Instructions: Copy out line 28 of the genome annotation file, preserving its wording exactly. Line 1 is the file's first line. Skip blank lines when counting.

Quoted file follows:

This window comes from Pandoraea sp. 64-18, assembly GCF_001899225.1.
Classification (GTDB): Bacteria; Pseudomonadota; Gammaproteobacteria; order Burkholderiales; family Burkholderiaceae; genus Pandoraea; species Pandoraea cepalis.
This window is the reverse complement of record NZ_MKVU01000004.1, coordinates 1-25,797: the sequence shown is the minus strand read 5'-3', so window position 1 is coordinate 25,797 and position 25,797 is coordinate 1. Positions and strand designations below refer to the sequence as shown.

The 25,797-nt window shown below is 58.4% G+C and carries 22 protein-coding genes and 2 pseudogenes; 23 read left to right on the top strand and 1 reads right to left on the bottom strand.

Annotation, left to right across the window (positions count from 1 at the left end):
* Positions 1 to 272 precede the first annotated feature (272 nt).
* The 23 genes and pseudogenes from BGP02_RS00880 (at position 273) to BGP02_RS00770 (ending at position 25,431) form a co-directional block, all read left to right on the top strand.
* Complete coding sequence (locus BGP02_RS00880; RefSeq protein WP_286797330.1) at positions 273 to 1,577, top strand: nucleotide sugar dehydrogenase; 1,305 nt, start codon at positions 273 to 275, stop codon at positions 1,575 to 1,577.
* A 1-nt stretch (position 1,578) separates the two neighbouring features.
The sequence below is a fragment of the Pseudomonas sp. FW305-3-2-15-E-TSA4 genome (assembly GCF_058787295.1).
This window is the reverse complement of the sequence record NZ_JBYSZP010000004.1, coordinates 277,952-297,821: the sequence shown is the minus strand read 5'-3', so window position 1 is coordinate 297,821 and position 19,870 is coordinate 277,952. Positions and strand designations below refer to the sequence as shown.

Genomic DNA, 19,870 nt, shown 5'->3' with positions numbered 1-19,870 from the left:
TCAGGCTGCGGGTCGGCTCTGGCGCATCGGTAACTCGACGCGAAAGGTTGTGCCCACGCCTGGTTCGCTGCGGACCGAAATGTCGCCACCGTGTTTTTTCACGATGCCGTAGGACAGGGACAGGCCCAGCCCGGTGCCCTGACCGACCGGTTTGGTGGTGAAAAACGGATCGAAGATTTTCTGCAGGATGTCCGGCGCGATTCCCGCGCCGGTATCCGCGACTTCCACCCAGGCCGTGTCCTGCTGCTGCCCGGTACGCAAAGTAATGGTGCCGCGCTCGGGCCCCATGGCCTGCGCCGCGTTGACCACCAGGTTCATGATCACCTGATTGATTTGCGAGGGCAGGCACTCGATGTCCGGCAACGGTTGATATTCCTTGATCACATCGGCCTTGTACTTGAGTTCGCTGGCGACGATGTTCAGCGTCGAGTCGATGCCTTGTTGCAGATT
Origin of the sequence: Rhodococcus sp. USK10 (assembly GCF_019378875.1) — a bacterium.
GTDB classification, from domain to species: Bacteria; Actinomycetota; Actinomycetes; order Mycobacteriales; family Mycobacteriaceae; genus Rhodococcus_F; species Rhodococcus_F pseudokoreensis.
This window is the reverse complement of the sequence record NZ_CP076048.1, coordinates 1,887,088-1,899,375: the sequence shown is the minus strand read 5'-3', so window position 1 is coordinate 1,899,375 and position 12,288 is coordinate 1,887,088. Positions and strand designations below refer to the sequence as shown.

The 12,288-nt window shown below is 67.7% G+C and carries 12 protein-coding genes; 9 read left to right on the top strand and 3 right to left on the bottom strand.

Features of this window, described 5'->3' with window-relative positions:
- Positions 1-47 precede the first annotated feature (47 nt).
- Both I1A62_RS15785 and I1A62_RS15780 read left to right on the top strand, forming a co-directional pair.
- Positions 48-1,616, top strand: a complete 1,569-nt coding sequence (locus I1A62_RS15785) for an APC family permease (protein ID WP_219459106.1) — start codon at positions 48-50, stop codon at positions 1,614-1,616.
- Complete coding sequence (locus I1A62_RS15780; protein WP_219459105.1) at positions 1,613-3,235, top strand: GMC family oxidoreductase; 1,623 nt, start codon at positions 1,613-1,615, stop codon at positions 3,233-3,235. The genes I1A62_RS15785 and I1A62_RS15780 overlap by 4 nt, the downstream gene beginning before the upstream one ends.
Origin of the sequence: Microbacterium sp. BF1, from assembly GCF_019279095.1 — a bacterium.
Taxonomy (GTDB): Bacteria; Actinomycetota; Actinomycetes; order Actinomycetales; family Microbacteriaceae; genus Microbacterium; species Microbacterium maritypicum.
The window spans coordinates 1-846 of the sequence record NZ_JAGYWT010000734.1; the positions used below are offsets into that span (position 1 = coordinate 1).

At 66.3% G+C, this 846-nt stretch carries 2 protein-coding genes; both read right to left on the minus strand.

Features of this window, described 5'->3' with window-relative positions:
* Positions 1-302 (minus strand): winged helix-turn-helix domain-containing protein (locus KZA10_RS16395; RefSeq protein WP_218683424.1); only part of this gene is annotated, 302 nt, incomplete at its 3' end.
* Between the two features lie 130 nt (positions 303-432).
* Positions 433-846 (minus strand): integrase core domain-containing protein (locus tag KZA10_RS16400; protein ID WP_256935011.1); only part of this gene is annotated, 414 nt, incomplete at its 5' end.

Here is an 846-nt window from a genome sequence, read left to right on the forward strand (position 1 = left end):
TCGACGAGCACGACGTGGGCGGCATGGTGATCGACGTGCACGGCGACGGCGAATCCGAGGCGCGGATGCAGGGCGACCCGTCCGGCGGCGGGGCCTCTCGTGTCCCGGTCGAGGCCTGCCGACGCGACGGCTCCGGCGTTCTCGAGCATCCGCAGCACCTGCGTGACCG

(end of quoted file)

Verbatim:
* Positions 1-302 (minus strand): winged helix-turn-helix domain-containing protein (locus KZA10_RS16395; RefSeq protein WP_218683424.1); only part of this gene is annotated, 302 nt, incomplete at its 3' end.